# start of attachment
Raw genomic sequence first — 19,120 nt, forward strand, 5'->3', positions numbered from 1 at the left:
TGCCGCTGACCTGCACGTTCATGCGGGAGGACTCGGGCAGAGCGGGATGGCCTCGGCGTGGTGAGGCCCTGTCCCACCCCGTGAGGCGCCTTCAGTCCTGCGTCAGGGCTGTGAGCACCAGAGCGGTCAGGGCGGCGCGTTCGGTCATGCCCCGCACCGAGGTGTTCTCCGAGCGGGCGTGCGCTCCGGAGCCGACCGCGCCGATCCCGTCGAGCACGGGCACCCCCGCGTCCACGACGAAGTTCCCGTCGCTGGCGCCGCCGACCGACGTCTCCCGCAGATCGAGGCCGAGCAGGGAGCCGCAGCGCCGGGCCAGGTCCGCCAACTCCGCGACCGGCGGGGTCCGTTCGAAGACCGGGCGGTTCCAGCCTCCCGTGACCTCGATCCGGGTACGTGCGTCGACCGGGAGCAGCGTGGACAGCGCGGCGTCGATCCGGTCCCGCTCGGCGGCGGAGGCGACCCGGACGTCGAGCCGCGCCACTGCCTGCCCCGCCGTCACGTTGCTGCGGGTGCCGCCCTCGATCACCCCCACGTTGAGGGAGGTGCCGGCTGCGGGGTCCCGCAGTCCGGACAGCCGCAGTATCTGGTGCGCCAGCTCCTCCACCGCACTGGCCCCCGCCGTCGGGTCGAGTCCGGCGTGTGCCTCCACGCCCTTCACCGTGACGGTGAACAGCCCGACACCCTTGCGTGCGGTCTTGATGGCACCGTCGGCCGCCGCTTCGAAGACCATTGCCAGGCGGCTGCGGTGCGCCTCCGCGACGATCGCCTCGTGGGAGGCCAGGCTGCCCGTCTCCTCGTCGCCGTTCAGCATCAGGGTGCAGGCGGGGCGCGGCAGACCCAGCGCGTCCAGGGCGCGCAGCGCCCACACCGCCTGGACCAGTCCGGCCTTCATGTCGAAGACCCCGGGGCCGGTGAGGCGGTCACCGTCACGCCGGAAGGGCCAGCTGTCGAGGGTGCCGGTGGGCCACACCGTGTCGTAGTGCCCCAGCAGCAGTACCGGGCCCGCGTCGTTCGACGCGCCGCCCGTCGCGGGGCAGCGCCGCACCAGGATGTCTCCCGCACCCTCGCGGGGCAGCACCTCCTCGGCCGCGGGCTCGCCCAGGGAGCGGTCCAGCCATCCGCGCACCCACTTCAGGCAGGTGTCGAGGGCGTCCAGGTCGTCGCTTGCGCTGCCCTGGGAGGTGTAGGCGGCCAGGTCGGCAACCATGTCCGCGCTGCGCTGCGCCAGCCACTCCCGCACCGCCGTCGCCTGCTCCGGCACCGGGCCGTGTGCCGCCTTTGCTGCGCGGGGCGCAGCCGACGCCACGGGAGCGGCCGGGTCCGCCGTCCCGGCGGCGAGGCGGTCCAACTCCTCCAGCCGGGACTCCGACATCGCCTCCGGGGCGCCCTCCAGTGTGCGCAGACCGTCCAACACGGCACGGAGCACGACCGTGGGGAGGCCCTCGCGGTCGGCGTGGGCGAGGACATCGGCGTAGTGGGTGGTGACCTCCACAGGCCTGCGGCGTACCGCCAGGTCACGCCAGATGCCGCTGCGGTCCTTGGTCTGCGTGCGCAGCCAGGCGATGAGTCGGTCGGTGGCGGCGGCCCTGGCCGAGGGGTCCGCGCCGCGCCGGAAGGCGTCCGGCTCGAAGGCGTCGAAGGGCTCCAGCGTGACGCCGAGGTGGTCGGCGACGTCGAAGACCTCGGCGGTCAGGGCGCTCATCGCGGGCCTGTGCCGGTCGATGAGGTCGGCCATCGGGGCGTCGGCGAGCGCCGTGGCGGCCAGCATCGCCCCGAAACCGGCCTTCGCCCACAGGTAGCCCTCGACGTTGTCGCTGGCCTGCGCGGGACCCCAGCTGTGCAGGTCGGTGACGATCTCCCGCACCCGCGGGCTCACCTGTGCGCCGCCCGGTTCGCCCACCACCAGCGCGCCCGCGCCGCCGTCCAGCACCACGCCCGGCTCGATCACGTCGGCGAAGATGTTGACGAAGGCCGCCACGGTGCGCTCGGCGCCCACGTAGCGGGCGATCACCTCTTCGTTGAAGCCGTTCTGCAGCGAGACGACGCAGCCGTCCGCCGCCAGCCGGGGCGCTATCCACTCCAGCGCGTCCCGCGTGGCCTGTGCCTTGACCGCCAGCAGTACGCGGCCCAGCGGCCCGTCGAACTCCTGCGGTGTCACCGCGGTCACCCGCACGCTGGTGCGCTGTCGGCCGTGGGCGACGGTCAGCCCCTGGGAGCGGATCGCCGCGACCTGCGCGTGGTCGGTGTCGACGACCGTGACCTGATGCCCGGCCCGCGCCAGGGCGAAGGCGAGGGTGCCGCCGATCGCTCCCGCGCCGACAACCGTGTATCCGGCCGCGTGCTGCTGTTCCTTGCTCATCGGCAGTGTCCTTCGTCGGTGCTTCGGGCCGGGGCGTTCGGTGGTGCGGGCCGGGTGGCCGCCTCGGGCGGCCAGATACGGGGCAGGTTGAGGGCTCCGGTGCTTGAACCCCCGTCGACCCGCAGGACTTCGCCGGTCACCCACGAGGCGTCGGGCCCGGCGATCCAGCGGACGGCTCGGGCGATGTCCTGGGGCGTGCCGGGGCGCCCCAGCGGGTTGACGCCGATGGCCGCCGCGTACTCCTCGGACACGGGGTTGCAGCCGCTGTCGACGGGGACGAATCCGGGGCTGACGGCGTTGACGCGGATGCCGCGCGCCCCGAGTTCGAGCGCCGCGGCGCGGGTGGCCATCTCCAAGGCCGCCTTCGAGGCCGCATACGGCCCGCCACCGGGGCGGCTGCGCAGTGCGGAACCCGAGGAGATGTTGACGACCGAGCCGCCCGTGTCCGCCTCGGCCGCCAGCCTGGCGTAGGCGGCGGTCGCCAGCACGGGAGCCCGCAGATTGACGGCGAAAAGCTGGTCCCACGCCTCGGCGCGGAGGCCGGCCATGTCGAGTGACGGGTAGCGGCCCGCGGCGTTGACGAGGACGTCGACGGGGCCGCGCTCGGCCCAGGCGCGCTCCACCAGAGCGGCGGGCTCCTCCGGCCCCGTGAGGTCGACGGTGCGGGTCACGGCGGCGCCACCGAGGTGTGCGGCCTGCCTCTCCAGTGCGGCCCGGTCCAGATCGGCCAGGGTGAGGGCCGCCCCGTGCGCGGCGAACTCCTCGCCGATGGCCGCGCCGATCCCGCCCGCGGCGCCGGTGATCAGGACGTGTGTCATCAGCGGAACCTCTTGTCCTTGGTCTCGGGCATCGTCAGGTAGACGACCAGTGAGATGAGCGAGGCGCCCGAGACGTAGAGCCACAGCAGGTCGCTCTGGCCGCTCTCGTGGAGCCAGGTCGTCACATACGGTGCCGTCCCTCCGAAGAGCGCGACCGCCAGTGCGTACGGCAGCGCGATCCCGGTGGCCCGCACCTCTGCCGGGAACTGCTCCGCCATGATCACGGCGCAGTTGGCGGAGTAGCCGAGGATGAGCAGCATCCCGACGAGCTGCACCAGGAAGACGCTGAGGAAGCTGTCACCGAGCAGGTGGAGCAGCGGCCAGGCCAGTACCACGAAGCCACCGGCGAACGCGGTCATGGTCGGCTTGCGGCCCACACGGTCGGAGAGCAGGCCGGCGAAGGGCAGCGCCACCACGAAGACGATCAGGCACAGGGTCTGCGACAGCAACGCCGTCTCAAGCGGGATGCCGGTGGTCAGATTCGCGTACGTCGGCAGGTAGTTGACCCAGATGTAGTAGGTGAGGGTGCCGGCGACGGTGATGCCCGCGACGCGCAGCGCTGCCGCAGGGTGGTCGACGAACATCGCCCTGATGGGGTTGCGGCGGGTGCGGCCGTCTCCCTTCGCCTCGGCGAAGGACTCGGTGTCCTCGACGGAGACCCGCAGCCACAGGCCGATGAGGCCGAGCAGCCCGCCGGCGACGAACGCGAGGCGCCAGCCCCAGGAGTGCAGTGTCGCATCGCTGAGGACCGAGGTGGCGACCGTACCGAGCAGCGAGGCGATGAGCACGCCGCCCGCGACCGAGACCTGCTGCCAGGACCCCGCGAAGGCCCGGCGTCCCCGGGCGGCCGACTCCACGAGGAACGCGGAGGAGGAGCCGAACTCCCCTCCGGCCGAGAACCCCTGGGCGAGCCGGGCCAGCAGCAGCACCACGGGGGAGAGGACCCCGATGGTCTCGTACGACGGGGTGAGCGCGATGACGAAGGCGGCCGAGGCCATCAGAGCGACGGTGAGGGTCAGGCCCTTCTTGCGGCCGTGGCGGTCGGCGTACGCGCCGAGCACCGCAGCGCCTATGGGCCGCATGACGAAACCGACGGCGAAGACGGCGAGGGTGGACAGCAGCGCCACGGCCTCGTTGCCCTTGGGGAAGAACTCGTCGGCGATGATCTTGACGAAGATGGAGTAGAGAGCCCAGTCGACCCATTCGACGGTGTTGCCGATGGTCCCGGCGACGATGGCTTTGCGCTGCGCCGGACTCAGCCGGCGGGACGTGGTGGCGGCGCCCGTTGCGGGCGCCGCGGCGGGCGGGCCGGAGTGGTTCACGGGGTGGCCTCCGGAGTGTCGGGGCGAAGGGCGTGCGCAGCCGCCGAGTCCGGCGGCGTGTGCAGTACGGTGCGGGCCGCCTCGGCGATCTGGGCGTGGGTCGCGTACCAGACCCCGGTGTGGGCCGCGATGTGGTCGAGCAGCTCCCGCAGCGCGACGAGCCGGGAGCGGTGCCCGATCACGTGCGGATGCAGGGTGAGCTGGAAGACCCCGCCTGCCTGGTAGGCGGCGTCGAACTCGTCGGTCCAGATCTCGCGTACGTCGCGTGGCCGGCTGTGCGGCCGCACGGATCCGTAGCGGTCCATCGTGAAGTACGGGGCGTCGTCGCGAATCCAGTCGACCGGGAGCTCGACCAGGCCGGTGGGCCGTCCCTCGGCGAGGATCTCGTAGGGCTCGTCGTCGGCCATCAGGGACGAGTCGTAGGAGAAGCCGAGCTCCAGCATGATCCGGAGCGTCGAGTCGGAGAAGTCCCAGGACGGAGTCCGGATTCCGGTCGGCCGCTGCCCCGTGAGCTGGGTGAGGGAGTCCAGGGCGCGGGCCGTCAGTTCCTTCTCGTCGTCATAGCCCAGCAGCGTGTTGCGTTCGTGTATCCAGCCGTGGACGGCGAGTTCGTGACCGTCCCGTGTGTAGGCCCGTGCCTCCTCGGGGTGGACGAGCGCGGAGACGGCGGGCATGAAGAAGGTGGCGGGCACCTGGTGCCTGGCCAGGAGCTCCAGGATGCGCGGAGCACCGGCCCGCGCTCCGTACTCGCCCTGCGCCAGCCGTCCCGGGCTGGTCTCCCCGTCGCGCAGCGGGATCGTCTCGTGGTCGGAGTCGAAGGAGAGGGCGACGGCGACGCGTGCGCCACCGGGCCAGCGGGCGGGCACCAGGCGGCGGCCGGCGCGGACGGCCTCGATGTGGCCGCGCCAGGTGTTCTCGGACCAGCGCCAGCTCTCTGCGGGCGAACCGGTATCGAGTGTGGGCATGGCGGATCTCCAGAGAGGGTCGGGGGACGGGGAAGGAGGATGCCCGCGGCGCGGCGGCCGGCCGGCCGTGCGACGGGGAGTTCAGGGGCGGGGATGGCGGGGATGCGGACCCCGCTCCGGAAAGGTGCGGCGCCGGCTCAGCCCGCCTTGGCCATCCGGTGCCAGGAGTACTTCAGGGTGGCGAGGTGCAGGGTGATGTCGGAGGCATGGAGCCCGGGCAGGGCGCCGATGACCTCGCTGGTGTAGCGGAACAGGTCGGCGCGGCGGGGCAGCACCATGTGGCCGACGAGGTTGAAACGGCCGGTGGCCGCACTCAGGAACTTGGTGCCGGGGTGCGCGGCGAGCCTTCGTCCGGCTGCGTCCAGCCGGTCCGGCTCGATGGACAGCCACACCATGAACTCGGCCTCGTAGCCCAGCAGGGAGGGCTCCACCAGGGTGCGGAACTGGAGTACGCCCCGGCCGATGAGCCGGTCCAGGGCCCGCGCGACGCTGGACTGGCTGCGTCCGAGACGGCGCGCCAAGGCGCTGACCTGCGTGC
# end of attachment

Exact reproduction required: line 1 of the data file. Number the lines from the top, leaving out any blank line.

Raw genomic sequence first — 19,120 nt, forward strand, 5'->3', positions numbered from 1 at the left: